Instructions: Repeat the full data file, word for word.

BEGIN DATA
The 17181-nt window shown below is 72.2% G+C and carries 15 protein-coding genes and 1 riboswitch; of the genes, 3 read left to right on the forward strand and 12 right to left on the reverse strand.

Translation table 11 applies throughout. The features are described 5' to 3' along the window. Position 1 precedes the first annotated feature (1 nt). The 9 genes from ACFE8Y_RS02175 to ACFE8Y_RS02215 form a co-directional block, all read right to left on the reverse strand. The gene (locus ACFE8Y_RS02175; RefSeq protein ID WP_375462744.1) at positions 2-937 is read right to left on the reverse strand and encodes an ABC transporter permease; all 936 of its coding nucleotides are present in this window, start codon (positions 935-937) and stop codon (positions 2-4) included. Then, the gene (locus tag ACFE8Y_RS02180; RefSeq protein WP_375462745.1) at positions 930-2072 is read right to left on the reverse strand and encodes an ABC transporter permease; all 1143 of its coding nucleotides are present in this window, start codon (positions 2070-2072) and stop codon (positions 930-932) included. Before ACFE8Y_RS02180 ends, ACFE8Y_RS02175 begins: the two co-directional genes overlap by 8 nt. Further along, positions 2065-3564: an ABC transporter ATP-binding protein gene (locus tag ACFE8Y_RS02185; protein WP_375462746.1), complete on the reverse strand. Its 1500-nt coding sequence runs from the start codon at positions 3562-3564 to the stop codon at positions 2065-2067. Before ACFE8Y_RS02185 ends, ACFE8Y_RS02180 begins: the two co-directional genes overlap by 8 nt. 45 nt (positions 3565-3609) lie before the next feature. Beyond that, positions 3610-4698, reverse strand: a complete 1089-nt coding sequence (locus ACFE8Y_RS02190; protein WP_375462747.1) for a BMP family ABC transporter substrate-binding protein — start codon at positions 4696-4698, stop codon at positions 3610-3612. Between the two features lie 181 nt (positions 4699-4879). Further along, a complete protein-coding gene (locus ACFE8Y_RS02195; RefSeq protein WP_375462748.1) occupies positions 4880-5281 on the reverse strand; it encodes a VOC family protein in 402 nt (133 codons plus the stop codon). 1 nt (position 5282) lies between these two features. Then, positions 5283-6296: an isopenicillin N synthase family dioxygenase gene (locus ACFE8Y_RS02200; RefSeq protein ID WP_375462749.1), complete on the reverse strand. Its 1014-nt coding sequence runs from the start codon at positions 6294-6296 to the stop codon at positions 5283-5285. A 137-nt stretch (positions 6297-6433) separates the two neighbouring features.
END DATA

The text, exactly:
The 17181-nt window shown below is 72.2% G+C and carries 15 protein-coding genes and 1 riboswitch; of the genes, 3 read left to right on the forward strand and 12 right to left on the reverse strand.

Translation table 11 applies throughout. The features are described 5' to 3' along the window. Position 1 precedes the first annotated feature (1 nt). The 9 genes from ACFE8Y_RS02175 to ACFE8Y_RS02215 form a co-directional block, all read right to left on the reverse strand. The gene (locus ACFE8Y_RS02175; RefSeq protein ID WP_375462744.1) at positions 2-937 is read right to left on the reverse strand and encodes an ABC transporter permease; all 936 of its coding nucleotides are present in this window, start codon (positions 935-937) and stop codon (positions 2-4) included. Then, the gene (locus tag ACFE8Y_RS02180; RefSeq protein WP_375462745.1) at positions 930-2072 is read right to left on the reverse strand and encodes an ABC transporter permease; all 1143 of its coding nucleotides are present in this window, start codon (positions 2070-2072) and stop codon (positions 930-932) included. Before ACFE8Y_RS02180 ends, ACFE8Y_RS02175 begins: the two co-directional genes overlap by 8 nt. Further along, positions 2065-3564: an ABC transporter ATP-binding protein gene (locus tag ACFE8Y_RS02185; protein WP_375462746.1), complete on the reverse strand. Its 1500-nt coding sequence runs from the start codon at positions 3562-3564 to the stop codon at positions 2065-2067. Before ACFE8Y_RS02185 ends, ACFE8Y_RS02180 begins: the two co-directional genes overlap by 8 nt. 45 nt (positions 3565-3609) lie before the next feature. Beyond that, positions 3610-4698, reverse strand: a complete 1089-nt coding sequence (locus ACFE8Y_RS02190; protein WP_375462747.1) for a BMP family ABC transporter substrate-binding protein — start codon at positions 4696-4698, stop codon at positions 3610-3612. Between the two features lie 181 nt (positions 4699-4879). Further along, a complete protein-coding gene (locus ACFE8Y_RS02195; RefSeq protein WP_375462748.1) occupies positions 4880-5281 on the reverse strand; it encodes a VOC family protein in 402 nt (133 codons plus the stop codon). 1 nt (position 5282) lies between these two features. Then, positions 5283-6296: an isopenicillin N synthase family dioxygenase gene (locus ACFE8Y_RS02200; RefSeq protein ID WP_375462749.1), complete on the reverse strand. Its 1014-nt coding sequence runs from the start codon at positions 6294-6296 to the stop codon at positions 5283-5285. A 137-nt stretch (positions 6297-6433) separates the two neighbouring features.